Only signs will be removed from roads — not trash or litter.
Contact VDOT about signs that cause a safety hazard on the roads at 1-800-FOR-ROAD, TTY 711, or use VDOT's online form.
What Happens to Collected Signs
After the county removes a sign, it will be stored for five calendar days at the I-66 Transfer Station where it may be reclaimed. Signs will be destroyed after five days. However, VDOT's Adopt-a-Highway groupsmay collect signs at any time on their designated roads, and they may destroy these signs immediately.
For more information about the county's sign removal program, call 703-324-SIGN (7446), TTY 711.
Roads in the Program
The purple lines on this map mark the roads that are included in the county's sign removal program. These roads are also listed below this map.
Entrepreneurship 101: Starting a Business Workshop
The EDA holds a free workshop for individuals interested in starting a business in Fairfax County. Held in partnership with the Virginia Department of Small Business and Supplier Diversity (SBSD), U.S. Small Business Administration (SBA), and Community Business Partnership (CBP), the sessions provide overviews of:
For entrepreneurs interested in starting a business in Fairfax County, the Fairfax County Economic Development Authority (EDA) offers a range of resources to help in your new venture, from bootstrapped startups to venture-backed operations.
The Department of Code Compliance (DCC) investigates most county neighborhood complaints, consisting of issues affecting safety and quality of life. Compliance is achieved through the enforcement of the Zoning Ordinance, Virginia Maintenance Code, Virginia Statewide Fire Prevention Code (Residential), Grass Ordinance, Noise Ordinance and the Uniform Statewide Building Code (unpermitted construction).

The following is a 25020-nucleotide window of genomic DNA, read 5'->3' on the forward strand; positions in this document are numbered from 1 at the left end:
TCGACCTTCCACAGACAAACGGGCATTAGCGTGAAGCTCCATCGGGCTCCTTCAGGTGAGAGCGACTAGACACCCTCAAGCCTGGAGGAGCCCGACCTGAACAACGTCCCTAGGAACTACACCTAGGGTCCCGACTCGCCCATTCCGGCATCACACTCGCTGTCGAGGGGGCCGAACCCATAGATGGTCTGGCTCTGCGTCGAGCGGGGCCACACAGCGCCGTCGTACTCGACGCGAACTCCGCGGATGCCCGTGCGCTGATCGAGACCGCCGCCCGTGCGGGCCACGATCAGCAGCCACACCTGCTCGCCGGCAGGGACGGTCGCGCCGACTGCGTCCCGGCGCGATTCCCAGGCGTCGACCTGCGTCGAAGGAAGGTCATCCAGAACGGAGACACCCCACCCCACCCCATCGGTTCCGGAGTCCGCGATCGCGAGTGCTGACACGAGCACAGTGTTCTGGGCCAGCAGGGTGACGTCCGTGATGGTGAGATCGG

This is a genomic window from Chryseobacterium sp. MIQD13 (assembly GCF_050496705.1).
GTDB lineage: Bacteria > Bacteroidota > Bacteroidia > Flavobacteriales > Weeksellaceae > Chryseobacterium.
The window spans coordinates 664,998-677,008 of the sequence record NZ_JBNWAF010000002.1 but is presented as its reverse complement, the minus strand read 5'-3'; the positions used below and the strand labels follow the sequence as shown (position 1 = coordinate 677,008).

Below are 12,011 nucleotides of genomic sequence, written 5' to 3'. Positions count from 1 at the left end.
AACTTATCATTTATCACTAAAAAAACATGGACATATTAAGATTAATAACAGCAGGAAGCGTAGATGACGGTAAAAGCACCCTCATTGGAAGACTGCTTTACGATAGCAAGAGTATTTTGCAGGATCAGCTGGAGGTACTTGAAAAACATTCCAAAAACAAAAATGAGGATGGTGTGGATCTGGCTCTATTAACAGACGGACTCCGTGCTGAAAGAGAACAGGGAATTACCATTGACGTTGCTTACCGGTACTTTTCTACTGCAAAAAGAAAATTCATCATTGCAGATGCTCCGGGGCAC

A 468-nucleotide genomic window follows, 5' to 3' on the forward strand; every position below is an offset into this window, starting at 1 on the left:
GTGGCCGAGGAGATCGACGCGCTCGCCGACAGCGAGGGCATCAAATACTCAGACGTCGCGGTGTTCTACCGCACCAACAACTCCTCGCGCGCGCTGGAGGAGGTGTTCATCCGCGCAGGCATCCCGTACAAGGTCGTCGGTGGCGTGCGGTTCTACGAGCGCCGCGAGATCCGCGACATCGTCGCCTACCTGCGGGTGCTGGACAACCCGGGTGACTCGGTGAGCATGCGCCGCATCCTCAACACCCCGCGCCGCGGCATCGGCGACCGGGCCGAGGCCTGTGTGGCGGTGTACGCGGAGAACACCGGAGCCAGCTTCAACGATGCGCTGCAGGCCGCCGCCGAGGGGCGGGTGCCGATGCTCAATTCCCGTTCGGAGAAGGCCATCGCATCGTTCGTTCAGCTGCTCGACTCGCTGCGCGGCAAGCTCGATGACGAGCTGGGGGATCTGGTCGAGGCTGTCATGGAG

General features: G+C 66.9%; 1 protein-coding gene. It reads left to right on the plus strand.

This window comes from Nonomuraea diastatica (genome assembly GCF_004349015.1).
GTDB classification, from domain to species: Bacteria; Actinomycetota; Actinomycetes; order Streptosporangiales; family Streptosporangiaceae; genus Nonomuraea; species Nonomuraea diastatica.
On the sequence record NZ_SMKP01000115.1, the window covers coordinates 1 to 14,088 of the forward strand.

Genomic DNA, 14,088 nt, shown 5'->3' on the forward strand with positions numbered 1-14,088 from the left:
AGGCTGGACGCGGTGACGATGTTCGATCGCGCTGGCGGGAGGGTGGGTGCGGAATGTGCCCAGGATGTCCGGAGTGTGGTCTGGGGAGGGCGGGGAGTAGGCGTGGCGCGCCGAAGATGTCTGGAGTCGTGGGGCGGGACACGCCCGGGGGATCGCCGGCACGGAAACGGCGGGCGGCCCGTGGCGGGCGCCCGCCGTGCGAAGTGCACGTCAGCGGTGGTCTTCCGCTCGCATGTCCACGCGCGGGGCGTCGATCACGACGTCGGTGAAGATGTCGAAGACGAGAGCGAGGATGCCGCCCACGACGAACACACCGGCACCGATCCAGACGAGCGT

Fairfax County Health Department's Division of Environmental Health protects and improves public health by preventing, minimizing and eliminating exposure to biological, chemical or physical hazards through a variety of regulatory activities, including permitting and inspecting businesses and public facilities.
The Fire Marshal Code Reference Package (CRP) is authored and compiled by members of the Engineering Plans Review Branch. The CRP publication provides technical information and procedural guidance to architects, engineers, designers, and installers about document submittal and plan review requirements associated with the Virginia Uniform Statewide Building Code (USBC), the Fire Prevention Code, and the Fairfax County Public Facilities Manual (PFM) for projects requiring fire marshal review and approval.
Note: Please be aware that while using translation service in Firefox browser, the page layout may not render accurately.
By using the translation service, you are asking for pages on this site to be converted into a language other than English. As with any machine translation, the conversion is not context-sensitive and may not fully convert text into its intended meaning. Fairfax County Government cannot guarantee the accuracy of the converted text nor are we liable for any resulting issues. Graphics with text, PDF files and special applications on this site cannot be translated.
The County codes, regulations, procedures, and other documents are written in English because that is the official language of the Commonwealth of Virginia. Translations of documents into other languages are being offered as a convenience to those who live and work in the County and to those who visit the County. If there is any discrepancy between an English version of a document and a translated version, then the English version will take precedence.
My Neighborhood is an Internet mapping and information reporting application. It shows what features and county facilities/parks are available in and around a specific street address. Each resident also has two representative supervisors -- the chairman and a district supervisor.
To find your district, enter your address, click search and then click "My Neighborhood Report.